Earth Without A Moon: What If Earth’s Satellite Didn’t Exist?

Without the Moon, our planet would be nowhere near as conducive to life. If the Moon did not exist, the first cells and organisms could possibly have developed much later or even never.

It shines in the night sky and causes high and low tides. The Moon is a natural part of everyday life on Earth. But what would happen if the Earth did not have a satellite? What would our planet look like then? Would terrestrial life have arisen at all?

The Moon seems quite normal to us, but in the solar system it is the great exception. Because no other planet has a relatively large satellite, and no other moon was formed in such a catastrophic way. Moon has had a decisive impact on the history of our planet and many of its fundamental features. This raises the question of what Earth would look like without its companion.

Why the Moon is an exception in the solar system

earth moon formation
The collision of the young Earth with a Mars-sized protoplanet created Earth’s moon. Credit: NASA/JPL-Caltech

Even if it seems natural and normal to us, Our Moon is unusual in many respects. Both its size and its formation make it special in the solar system.

But how does a moon come into being? For a long time, there were only two possible explanations. According to the first one, a moon can be formed in the early time of its planet from leftover dust and gas remains of the primordial cloud – similar to the rings of large gas planets. As this material orbits around the planet, the particles cluster together into ever larger chunks. This process of moon formation can be observed at Saturn, for example.

The second variant is the capture: Many moons in the solar system are minor planets or asteroids that have been steered out of their old orbits by their planet’s gravity and held in place. These include most small, irregular moons, but also large satellites such as Triton, the largest moon of Neptune.

But our Moon does not fit into either of these categories. Because it owes its formation to a catastrophic accident about 4.5 billion years ago. The Mars-sized protoplanet Theia collided with the young Earth and was destroyed. Also, the Earth could have evaporated to a large part thereby. From the debris cloud, the two-man team of Earth and the Moon were formed.

Exception among its neighbors

jupiter moons
Jupiter and its four largest moons – even they are small in relation to their planet. Credit: Kevin M. Gill/CC-BY-SA 2.0

In the inner solar system, the Earth is thus an exception. Because among the terrestrial planets moons are rather scarce. Mercury and Venus have no satellites at all, and Mars is orbited by only two comparatively tiny moons: Phobos, which is only 20 kilometers across, and Daimos, which is not even 15 kilometers across. Therefore, planetary scientists assume that the Martian moons are probably either captured asteroids or perhaps remnants of a former ring.

It becomes clearly more luxuriant with the moons only further outside in the solar system. There the large gas planets Saturn and Jupiter compete for the largest court. After Jupiter had been in the lead for a long time with 79 moons, astronomers discovered twelve additional moons around Saturn in October 2019, making it the “king of the moons” with 82 satellites. In September 2020, however, the ringed planet had to cede this title again: Further moon discoveries on Jupiter suggested that the gas giant might even have hundreds of satellites.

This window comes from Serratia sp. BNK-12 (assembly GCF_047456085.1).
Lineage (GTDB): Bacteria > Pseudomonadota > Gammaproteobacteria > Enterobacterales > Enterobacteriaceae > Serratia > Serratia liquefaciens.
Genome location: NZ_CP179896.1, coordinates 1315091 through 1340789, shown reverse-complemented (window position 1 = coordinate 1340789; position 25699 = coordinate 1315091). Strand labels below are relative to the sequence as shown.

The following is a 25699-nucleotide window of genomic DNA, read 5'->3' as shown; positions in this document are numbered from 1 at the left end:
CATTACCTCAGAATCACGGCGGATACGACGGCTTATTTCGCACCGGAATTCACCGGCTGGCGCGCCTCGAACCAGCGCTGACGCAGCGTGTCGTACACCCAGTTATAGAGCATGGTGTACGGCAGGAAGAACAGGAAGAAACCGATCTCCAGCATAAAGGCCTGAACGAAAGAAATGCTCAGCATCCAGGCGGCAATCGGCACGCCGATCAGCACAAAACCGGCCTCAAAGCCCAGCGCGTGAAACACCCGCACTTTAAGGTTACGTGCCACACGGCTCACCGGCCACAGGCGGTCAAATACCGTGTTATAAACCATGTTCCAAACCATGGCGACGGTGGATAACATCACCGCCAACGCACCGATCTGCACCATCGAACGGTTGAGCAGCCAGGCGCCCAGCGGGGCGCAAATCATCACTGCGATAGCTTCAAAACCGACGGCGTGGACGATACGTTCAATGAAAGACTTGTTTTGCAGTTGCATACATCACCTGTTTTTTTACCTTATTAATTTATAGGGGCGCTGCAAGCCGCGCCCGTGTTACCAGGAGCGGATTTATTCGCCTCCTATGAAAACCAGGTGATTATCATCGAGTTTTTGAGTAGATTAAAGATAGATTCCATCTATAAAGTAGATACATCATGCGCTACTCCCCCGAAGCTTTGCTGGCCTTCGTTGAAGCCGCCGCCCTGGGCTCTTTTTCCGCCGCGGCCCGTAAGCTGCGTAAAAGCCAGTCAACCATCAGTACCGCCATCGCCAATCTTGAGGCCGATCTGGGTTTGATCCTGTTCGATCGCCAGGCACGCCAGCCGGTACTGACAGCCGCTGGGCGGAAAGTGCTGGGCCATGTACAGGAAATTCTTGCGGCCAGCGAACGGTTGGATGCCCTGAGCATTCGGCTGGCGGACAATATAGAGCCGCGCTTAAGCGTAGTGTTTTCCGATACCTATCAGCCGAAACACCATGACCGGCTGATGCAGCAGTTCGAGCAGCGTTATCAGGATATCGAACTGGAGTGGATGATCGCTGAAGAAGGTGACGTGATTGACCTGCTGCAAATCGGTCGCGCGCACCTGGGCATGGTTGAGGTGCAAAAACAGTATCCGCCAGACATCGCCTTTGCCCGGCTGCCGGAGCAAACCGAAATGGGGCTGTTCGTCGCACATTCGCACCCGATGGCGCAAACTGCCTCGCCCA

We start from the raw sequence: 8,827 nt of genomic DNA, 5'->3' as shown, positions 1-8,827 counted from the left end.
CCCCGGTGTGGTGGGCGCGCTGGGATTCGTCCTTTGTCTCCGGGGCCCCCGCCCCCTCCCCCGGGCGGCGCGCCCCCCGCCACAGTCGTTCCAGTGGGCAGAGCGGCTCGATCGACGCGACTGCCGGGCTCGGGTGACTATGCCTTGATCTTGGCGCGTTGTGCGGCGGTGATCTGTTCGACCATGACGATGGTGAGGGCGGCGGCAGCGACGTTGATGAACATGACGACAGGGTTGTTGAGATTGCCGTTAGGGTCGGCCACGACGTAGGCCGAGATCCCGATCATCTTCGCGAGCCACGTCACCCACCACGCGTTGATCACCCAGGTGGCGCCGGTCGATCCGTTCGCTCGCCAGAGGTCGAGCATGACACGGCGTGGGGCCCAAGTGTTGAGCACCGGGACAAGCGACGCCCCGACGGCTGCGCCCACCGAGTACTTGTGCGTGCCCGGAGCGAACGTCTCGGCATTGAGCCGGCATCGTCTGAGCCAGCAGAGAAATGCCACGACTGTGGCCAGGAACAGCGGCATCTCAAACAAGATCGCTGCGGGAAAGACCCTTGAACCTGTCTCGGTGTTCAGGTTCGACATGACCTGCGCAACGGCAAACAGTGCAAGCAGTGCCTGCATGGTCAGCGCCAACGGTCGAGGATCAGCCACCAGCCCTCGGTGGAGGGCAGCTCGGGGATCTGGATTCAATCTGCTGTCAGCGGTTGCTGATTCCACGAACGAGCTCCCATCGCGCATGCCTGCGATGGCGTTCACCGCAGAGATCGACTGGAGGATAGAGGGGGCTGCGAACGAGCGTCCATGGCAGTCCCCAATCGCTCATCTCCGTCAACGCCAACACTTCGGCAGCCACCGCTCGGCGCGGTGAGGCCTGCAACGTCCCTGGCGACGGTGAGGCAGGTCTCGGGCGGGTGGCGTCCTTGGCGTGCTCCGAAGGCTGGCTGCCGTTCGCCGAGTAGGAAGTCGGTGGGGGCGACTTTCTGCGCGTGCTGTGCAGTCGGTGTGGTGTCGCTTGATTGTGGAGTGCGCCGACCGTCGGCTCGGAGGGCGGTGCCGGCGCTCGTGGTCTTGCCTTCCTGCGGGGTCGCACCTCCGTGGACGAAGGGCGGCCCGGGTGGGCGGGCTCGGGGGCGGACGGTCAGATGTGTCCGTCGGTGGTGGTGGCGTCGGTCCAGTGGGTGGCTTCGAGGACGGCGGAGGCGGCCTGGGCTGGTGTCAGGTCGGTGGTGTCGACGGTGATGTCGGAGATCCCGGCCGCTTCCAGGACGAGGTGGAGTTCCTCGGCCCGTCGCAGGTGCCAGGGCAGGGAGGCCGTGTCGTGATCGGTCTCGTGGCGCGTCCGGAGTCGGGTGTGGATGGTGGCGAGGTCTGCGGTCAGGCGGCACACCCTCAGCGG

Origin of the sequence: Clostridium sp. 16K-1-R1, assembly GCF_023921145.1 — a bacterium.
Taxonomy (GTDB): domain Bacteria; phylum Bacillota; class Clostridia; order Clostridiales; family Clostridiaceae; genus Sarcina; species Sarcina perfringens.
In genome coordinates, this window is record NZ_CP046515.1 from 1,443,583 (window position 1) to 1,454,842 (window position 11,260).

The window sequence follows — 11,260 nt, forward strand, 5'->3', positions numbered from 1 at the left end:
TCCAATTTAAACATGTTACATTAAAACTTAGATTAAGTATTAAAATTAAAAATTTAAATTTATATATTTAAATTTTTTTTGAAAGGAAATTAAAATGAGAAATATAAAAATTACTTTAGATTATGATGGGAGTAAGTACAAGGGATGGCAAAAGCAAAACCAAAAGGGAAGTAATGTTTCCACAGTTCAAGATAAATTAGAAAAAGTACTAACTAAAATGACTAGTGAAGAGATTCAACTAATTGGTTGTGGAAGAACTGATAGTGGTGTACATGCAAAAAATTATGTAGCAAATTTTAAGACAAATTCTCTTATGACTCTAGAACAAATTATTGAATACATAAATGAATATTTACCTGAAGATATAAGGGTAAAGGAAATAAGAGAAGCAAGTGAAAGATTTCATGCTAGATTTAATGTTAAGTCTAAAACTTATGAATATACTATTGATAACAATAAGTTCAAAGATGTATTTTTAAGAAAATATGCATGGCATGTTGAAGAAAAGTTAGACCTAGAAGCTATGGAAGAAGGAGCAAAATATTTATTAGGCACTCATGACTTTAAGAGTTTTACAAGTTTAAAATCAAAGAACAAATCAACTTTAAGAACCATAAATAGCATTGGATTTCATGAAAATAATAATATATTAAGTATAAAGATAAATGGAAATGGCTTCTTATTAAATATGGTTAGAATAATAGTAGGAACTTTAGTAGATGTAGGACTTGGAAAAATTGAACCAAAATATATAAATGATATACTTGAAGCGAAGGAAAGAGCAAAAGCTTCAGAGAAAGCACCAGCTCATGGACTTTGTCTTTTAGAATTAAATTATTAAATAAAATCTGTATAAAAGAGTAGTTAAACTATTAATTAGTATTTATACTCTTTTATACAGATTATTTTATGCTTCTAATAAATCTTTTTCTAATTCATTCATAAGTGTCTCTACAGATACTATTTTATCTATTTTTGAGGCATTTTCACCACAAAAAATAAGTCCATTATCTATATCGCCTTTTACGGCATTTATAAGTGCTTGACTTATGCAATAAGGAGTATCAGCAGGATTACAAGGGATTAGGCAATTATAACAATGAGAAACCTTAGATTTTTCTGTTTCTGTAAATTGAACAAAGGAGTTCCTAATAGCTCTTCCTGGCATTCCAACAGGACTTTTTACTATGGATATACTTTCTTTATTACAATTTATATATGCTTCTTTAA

What makes a satellite a Moon?

This raises the question: What makes a moon a Moon? And what distinguishes it from asteroids orbiting a planet? Surprisingly, there is no official definition of a moon yet. It is only specified that such a satellite must orbit a planet. But there is no minimum size, which some astronomers criticize: “At some point, you end up with mere ring particles, so a clear lower limit would be very useful,” says Edward Ashton of the University of British Columbia.

In theory, therefore, any chunk, no matter how small, can be declared a moon at the moment. Only then does it not get a name. The International Astronomical Union (IAU) only officially gives moon names to satellites with a diameter of more than one kilometer. So far, 240 such moons are known in the solar system. However, only 19 moons in the solar system are large enough to have assumed a uniformly round shape due to their own gravity. Moon is the fifth largest among them, with a diameter of 3,476 kilometers.

No other pair is so similar

The real special feature of our Moon, however, is not its absolute size but its size in relation to its planet. The Earth is only 3.7 times larger than its satellite; no other planet in the solar system is as large. Planetary scientists have determined by means of simulations that even in collisions similar to those of the early Earth, only in every 12th case does a Moon arise that large in relation to its planet.

Yet this is precisely what has decisively influenced the evolution of our planet.

When the lunar tides are absent

Credit: NASA

If it had not been for the primeval collision with the protoplanet Theia, the Earth probably would not have a Moon today. But what would be the consequences? It seems clear that there would be hardly any tides on many coasts. But this would have much more far-reaching consequences than only on ebb and flood.

Ebb and flow in everything

The Moon’s gravity exerts a tangible influence on our planet: Not only does it cause the water in the oceans to move in time with the tides, but ice masses, rocks, and even the atmosphere resonate with this rhythm. For example, the Earth’s crust rises and falls by up to 35 centimeters, and earthquakes also follow the tidal rhythm. The influence of the Moon’s gravitational pull on atmospheric pressure is even more subtle: because it rises slightly during a full Moon, the probability of raindrops is around one percent.